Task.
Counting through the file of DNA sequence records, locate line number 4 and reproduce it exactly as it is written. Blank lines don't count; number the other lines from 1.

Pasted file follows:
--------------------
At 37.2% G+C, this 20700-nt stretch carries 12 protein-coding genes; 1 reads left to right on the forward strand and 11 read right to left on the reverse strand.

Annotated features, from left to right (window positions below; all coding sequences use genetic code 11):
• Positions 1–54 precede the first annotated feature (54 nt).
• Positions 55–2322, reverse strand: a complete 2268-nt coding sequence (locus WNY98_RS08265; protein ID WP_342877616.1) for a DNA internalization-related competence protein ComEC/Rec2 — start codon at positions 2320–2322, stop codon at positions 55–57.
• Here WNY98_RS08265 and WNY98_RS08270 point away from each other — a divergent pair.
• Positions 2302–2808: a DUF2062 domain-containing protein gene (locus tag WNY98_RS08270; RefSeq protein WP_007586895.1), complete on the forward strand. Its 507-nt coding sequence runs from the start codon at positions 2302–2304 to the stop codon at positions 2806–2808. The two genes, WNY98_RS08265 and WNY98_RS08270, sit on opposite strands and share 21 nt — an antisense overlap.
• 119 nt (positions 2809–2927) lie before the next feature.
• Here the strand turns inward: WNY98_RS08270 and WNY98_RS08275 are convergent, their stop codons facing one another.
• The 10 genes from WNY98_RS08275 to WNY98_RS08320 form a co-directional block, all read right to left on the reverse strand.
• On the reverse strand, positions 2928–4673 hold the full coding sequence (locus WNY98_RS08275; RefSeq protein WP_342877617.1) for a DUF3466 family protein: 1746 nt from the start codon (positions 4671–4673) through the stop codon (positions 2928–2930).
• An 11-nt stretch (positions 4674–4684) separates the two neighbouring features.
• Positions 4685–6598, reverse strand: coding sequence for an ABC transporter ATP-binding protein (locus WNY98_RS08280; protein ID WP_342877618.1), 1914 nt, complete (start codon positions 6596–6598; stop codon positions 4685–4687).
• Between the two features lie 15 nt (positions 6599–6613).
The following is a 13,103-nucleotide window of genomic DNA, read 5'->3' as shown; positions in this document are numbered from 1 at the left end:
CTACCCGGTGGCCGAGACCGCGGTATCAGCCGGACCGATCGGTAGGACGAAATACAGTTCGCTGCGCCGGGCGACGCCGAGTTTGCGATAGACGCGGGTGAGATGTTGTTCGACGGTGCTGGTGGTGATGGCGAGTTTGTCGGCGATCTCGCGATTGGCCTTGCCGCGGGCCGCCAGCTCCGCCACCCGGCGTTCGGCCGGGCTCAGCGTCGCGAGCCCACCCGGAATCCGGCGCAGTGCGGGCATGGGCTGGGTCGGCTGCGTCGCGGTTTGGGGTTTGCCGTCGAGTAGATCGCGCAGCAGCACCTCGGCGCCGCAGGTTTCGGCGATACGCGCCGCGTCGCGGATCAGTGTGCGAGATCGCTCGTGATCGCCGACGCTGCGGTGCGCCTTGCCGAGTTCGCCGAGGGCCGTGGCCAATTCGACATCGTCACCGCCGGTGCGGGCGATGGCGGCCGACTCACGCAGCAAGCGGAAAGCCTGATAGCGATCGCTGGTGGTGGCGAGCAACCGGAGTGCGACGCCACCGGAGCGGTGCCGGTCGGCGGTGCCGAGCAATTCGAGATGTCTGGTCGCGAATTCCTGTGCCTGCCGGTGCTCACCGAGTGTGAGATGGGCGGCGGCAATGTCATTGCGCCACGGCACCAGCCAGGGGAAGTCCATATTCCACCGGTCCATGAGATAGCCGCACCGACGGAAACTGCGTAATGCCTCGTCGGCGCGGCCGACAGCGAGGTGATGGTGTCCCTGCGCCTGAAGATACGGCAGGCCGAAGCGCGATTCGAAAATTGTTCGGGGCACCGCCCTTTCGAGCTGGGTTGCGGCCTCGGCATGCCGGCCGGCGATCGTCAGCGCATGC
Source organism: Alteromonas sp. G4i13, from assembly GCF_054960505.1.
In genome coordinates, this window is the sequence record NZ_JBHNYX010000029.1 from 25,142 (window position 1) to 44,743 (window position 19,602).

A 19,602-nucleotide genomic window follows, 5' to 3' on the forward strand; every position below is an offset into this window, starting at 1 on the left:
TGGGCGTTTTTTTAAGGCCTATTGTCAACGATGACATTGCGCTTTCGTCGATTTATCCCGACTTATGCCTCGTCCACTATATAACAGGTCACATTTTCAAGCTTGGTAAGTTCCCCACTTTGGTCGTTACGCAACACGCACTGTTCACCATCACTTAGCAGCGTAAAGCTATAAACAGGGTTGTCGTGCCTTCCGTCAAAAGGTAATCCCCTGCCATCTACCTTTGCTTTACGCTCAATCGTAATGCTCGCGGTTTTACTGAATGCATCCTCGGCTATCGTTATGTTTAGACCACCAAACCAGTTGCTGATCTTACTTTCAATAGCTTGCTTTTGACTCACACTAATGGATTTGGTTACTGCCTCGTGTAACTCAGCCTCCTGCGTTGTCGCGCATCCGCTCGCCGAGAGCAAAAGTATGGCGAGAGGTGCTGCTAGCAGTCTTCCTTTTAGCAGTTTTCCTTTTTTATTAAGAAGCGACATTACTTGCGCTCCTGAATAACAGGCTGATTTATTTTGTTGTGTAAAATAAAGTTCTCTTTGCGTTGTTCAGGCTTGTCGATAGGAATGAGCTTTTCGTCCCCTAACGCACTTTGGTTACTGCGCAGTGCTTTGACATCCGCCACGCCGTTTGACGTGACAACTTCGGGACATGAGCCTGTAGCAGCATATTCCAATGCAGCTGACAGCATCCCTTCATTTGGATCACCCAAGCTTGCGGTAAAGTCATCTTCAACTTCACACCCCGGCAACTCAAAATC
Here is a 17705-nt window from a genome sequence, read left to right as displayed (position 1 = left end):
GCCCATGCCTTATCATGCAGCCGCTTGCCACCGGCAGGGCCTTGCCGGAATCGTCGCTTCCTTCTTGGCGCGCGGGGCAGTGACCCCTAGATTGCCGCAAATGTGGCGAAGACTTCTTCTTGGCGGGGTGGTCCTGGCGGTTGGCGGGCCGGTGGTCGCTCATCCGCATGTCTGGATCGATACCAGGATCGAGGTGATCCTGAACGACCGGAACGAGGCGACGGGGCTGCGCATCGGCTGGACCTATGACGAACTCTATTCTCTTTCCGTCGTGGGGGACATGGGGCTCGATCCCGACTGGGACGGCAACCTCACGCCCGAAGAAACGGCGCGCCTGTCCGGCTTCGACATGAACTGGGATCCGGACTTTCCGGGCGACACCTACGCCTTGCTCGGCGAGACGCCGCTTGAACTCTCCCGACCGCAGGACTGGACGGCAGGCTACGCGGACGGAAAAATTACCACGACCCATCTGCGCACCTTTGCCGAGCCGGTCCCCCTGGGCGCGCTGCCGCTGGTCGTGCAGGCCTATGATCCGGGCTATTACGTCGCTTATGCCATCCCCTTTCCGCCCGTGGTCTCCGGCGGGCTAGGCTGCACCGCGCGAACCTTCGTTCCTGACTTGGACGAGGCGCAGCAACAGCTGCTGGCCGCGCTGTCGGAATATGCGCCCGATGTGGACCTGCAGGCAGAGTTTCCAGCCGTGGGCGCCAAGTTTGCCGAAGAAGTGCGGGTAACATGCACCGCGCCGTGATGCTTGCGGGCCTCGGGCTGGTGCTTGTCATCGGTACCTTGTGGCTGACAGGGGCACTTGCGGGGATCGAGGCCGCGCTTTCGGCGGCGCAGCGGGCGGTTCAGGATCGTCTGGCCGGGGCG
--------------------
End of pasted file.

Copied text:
• Positions 55–2322, reverse strand: a complete 2268-nt coding sequence (locus WNY98_RS08265; protein ID WP_342877616.1) for a DNA internalization-related competence protein ComEC/Rec2 — start codon at positions 2320–2322, stop codon at positions 55–57.